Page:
Sometimes, you can just tell a fighter is special. Or that he or she at least has some special qualities to them.
It can be the way they carry themselves, the way they handle competition on the way up the ranks. It might even be how they seem to make every alleged test look like a walk in the park.
Then, you have some fighters that give off opposite vibes -- but still, something seems off. They might win a few decent fights and even pick up a title or two along the way. Hell, there are plenty of those things laying around. Still, one gets the sense that something just seems to be missing with this fighter.
After watching a few fights of a potential prospect, I have usually made up my mind as to which category a fighter will likely occupy. In fairness, I may miss the mark, but I will have still taken aim and fired.
Every so often, however, you encounter fighters that just seem a little more difficult to figure out. They can seem on the road to the top in one fight and like a car crash in the very next. They have plenty of whatever "it" might be, you're just not sure if "it" will come together for them.
In other words, you come across a fighter like Chris Eubank, Jr.
Boxing since 2011, the son of British great Chris Eubank, Sr. has had quite the eventful career thus far. After starting out the way of many young prospects by beating an assortment of part-time fighters and no-hopers, he seemed fast tracked for stardom based on his exciting style and name.
However, that fast track hit a speed bump when, at 18-0 w/ 13 KOs, Eubank faced his much-hated domestic rival Billy Joe Saunders. Though Eubank put forth a valiant effort, the skillful Saunders managed to squeeze out a twelve round split decision.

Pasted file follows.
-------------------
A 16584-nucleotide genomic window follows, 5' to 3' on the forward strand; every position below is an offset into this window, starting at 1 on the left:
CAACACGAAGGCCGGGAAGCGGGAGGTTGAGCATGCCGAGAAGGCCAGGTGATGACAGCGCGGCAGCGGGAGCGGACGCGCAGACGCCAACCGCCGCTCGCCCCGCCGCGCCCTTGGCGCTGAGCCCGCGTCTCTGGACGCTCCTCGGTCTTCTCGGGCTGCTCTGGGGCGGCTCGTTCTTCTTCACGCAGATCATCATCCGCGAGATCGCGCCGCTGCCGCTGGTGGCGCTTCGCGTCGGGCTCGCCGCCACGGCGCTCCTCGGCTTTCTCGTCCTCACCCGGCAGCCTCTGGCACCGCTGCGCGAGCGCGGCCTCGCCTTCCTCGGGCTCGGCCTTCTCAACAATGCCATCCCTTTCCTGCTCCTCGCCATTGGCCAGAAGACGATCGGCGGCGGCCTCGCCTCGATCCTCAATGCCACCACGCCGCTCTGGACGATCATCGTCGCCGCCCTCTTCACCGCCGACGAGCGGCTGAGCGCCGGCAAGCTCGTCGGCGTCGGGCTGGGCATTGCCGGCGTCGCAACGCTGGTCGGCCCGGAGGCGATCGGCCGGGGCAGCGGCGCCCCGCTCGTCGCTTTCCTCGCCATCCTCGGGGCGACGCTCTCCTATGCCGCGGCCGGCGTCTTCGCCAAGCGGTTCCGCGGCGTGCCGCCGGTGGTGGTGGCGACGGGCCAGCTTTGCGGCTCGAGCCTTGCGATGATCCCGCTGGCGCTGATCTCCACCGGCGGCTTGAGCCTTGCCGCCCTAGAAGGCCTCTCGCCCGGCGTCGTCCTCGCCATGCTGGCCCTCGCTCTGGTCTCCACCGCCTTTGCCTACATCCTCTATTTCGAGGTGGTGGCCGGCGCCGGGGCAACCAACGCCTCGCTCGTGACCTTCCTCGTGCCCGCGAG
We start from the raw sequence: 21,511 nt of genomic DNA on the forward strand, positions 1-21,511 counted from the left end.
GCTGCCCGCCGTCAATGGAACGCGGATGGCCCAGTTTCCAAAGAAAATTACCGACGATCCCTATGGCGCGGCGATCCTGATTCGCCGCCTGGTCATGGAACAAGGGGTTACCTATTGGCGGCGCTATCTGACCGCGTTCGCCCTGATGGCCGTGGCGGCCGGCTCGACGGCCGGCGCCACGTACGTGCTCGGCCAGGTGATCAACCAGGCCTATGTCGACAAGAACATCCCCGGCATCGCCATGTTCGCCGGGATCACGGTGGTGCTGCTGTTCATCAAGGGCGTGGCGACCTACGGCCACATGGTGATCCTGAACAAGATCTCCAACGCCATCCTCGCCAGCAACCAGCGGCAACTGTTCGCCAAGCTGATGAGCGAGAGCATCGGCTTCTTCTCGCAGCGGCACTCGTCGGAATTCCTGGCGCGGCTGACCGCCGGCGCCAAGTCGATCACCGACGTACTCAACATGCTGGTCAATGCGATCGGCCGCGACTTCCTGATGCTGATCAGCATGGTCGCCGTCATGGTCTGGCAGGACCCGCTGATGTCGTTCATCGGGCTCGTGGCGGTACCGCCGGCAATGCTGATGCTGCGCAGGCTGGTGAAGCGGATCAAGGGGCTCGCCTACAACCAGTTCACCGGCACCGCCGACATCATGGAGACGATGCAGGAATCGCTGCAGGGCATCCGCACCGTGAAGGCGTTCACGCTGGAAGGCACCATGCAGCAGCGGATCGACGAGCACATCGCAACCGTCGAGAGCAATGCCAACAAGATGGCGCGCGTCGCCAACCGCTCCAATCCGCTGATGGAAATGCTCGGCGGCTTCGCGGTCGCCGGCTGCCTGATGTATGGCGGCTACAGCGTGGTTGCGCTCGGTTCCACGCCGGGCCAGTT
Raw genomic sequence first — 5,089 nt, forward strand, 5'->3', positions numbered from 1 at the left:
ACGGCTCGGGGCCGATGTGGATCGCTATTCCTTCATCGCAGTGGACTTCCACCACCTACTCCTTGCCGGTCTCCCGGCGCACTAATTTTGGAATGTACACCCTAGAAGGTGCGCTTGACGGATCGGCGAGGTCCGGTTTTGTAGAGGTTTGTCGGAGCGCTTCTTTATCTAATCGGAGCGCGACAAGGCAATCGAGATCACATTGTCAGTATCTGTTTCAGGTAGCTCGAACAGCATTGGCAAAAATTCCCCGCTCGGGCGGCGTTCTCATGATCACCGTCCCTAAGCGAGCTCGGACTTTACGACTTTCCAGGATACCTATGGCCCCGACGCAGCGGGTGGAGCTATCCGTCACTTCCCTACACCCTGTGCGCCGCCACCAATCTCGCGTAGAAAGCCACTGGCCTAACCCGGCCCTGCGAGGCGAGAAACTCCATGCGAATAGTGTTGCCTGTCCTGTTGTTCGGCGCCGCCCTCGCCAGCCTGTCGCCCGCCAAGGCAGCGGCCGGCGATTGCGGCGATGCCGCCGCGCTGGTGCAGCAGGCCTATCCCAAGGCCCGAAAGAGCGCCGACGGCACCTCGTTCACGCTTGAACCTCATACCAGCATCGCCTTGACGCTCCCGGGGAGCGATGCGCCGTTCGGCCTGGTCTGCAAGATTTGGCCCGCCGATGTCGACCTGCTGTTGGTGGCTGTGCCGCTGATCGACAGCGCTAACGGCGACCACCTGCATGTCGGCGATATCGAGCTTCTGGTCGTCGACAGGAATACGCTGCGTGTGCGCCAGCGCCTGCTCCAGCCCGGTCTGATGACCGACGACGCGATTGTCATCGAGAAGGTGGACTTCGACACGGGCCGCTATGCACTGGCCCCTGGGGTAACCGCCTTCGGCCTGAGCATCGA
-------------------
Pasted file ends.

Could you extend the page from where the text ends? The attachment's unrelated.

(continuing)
When a rematch didn't follow, Eubank proceeded to move his career along by effectively cleaning up at the domestic level. He beat the likes of Gary O'Sullivan and Nick Blackwell before picking up the scalp of the ever-faded Arthur Abraham in 2017.
However, his next real test was in the World Boxing Super Series, in which the Middleweight participated at his less-than-ideal weight of 168 pounds. While he easily handled Avni Yildirim in the first round, he was simply out-crafted by veteran George Groves in the semi-finals.
Nonetheless, after his exit from the aforementioned tournament, he picked up the biggest win of his career in 2019 with a decision over James DeGale. He followed up said performance with a couple of other solid wins, if not spectacular wins.
Still, the issue of what to make of Eubank persists. Is he the man capable of actually winning on the biggest stage consistently, or is he a fighter with a name that can hang around in bigger fights -- even win a few of them -- but will ultimately never make his home in the upper echelon of the sport?
Well, in my opinion, the odds suggest we won't be any closer to answering that question this weekend.
On Saturday, in the first fight of a newly-struck deal between Sky Sports and Chris Eubank, the aforementioned will battle little-heralded Anatoli Muratov, stepping in for Sven Elbir who tested positive for Covid-19, in a Middleweight clash. And a clash that can only be described as a stay-busy encounter.